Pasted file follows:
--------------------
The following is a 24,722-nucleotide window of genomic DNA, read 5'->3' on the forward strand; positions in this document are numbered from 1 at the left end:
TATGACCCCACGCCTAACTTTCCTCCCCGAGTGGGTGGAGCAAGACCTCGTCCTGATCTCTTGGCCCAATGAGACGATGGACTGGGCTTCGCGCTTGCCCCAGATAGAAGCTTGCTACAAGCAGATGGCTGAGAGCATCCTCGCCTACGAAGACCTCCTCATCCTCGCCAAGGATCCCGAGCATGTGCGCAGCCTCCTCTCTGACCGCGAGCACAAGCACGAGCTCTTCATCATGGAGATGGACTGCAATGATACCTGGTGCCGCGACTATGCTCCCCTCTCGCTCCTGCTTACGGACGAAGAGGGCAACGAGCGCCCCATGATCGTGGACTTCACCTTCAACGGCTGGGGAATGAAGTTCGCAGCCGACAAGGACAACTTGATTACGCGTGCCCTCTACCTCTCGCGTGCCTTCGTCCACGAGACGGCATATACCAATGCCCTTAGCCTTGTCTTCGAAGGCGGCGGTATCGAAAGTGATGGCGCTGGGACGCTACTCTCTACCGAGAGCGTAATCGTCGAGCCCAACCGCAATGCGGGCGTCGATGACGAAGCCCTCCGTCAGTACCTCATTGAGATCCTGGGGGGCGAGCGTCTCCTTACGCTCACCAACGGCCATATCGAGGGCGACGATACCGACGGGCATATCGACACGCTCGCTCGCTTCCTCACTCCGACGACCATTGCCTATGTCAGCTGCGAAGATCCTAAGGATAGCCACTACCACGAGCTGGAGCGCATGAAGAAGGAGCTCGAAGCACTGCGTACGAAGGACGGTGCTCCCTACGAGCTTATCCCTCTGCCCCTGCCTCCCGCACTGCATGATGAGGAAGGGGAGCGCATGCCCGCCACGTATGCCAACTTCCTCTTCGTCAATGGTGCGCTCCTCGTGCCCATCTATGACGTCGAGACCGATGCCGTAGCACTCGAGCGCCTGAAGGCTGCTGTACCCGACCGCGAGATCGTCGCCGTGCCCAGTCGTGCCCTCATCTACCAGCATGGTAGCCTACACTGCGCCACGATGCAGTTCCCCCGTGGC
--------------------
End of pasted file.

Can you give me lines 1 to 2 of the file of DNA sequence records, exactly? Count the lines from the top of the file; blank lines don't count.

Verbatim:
The following is a 24,722-nucleotide window of genomic DNA, read 5'->3' on the forward strand; positions in this document are numbered from 1 at the left end:
TATGACCCCACGCCTAACTTTCCTCCCCGAGTGGGTGGAGCAAGACCTCGTCCTGATCTCTTGGCCCAATGAGACGATGGACTGGGCTTCGCGCTTGCCCCAGATAGAAGCTTGCTACAAGCAGATGGCTGAGAGCATCCTCGCCTACGAAGACCTCCTCATCCTCGCCAAGGATCCCGAGCATGTGCGCAGCCTCCTCTCTGACCGCGAGCACAAGCACGAGCTCTTCATCATGGAGATGGACTGCAATGATACCTGGTGCCGCGACTATGCTCCCCTCTCGCTCCTGCTTACGGACGAAGAGGGCAACGAGCGCCCCATGATCGTGGACTTCACCTTCAACGGCTGGGGAATGAAGTTCGCAGCCGACAAGGACAACTTGATTACGCGTGCCCTCTACCTCTCGCGTGCCTTCGTCCACGAGACGGCATATACCAATGCCCTTAGCCTTGTCTTCGAAGGCGGCGGTATCGAAAGTGATGGCGCTGGGACGCTACTCTCTACCGAGAGCGTAATCGTCGAGCCCAACCGCAATGCGGGCGTCGATGACGAAGCCCTCCGTCAGTACCTCATTGAGATCCTGGGGGGCGAGCGTCTCCTTACGCTCACCAACGGCCATATCGAGGGCGACGATACCGACGGGCATATCGACACGCTCGCTCGCTTCCTCACTCCGACGACCATTGCCTATGTCAGCTGCGAAGATCCTAAGGATAGCCACTACCACGAGCTGGAGCGCATGAAGAAGGAGCTCGAAGCACTGCGTACGAAGGACGGTGCTCCCTACGAGCTTATCCCTCTGCCCCTGCCTCCCGCACTGCATGATGAGGAAGGGGAGCGCATGCCCGCCACGTATGCCAACTTCCTCTTCGTCAATGGTGCGCTCCTCGTGCCCATCTATGACGTCGAGACCGATGCCGTAGCACTCGAGCGCCTGAAGGCTGCTGTACCCGACCGCGAGATCGTCGCCGTGCCCAGTCGTGCCCTCATCTACCAGCATGGTAGCCTACACTGCGCCACGATGCAGTTCCCCCGTGGC